It is often thought that if someone is knowledgeable in a certain area, or if they are highly skilled with many years of experience, then they can easily pass on their knowledge to others by training them.
This is often what happens in the business world, with on-the-job training or other forms of work-based training. However, this approach is often unsuccessful. The person delivering the training may not be a skilled trainer and is not aware of the skills required to deliver a fully inclusive and assessment-based training session. For these reasons, 'Train the Trainer' courses are becoming increasingly popular in business.
“Give a man a fish and you feed him for a day. Teach a man to fish and you feed him for a lifetime.”
If the trainer has not been provided with the support required to deliver an effective session, they cannot be blamed for an unsuccessful course. Trainers must be equipped with the right skills to deliver a well-managed training session. It is often assumed that anyone can deliver a training session to their colleagues and this is often a mistake which can lead to human error and confusion. Also, there is an ancient Chinese proverb: “Give a man a fish and you feed him for a day. Teach a man to fish and you feed him for a lifetime.” Training the trainer is like teaching a man to fish. Train one trainer and they have the ability to impart their knowledge on to many within their own organisation. There is certainly a benefit to leveraging the investment in training in this way, but what about the hidden benefits?
What makes a successful Trainer?
To deliver an effective training course or session the training needs to be delivered by a training practitioner who has the skills to deliver effective training. A skilled professional trainer is able to plan for a session effectively, as well as manage the session. The trainer must provide an inclusive training environment so all learners thrive, irrespective of ability. Legislation has a major impact on training, i.e. Health and Safety Act, Equality Act; and a trainer must know how to manage a training session in line with legislative requirements. Further considerations would be new methodologies, new discoveries about the way adults learn, and changing expectations from trainees—and from your company.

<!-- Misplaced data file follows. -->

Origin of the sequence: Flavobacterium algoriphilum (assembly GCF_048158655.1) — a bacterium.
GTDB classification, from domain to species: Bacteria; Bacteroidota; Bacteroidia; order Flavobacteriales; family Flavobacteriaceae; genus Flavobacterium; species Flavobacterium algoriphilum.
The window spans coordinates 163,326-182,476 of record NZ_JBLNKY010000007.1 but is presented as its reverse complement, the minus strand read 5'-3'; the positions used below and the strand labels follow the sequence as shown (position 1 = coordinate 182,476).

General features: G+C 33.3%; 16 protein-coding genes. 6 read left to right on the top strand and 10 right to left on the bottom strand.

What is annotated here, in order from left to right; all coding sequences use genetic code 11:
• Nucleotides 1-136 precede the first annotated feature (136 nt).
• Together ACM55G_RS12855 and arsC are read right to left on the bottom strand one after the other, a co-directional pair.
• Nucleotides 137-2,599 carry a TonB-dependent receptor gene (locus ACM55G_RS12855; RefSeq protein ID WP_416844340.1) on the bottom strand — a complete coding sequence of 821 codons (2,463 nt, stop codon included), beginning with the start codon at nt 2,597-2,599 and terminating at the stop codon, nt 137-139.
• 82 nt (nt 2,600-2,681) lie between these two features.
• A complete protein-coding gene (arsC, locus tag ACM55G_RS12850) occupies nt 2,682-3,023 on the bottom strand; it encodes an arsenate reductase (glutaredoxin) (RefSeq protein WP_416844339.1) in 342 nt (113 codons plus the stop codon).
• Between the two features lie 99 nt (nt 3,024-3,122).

A skillful Trainer should assess delegates at regular intervals to ensure they are developing during a session.
Ground Rules needs to be agreed at the start of a training session to ensure everyone attending the session knows what is expected of them. A skillful Trainer should assess delegates at regular intervals to ensure they are developing during a session. At the end of the session the trainer should also gather feedback to evaluate effectiveness and identify improvements. These improvements are key to ensure the training style and method is developed on a regular basis.
Reflecting upon these requirements, it is clear that a training session must be carefully managed and should not be delivered without the skills required to do so.
So let’s take a look at three vital reasons to train the trainer:
The first one has to be the ability to deconstruct the subject to be trained into its component parts – affective, behavioural or cognitive and then to devise the best way to deliver these in line with the learning preferences of the participants. It is so vital to be able to understand and create the right objectives which focus on outcomes rather than on topics, and allow the most effective, modern and suitable methodologies to be deployed to achieve those outcomes.
The second one has to be the ability to ‘calibrate’ (to take external factors into account or to allow comparison with other data) the training’s impact in terms of pace, the content, the effectiveness of the learning, the impact of the learning climate, and the ability of participants’ to take in the information.
The third is the ability to validate and evaluate the training. So firstly the difference between the two – validation is the process that certifies that the training the employees are receiving meets expected standards; while evaluation is the process that examines the effectiveness of your training programs. Validation can only be carried out well when the first step is really well done – properly set objectives and the ability to calibrate all the way through, and keep records. Evaluation is more focused on the transfer of learning to the workplace and therefore adding the most value to the business.
Training is an investment and companies are quite rightly concerned about the payback. There are hidden benefits which may show up in unexpected ways. The benefits of training the trainer can be:
- Build self-confidence of the trainer by allowing them to take on a new or expanded role.
- Put the training into the context of the organisation and improve the relevancy.
- Ensure trainers understand and utilise interactive/experiential delivery techniques properly.
- Help employees feel more comfortable in sharing.
Consider these hidden benefits when you make plans for the training your organisation needs and be prepared to “catch” the profits!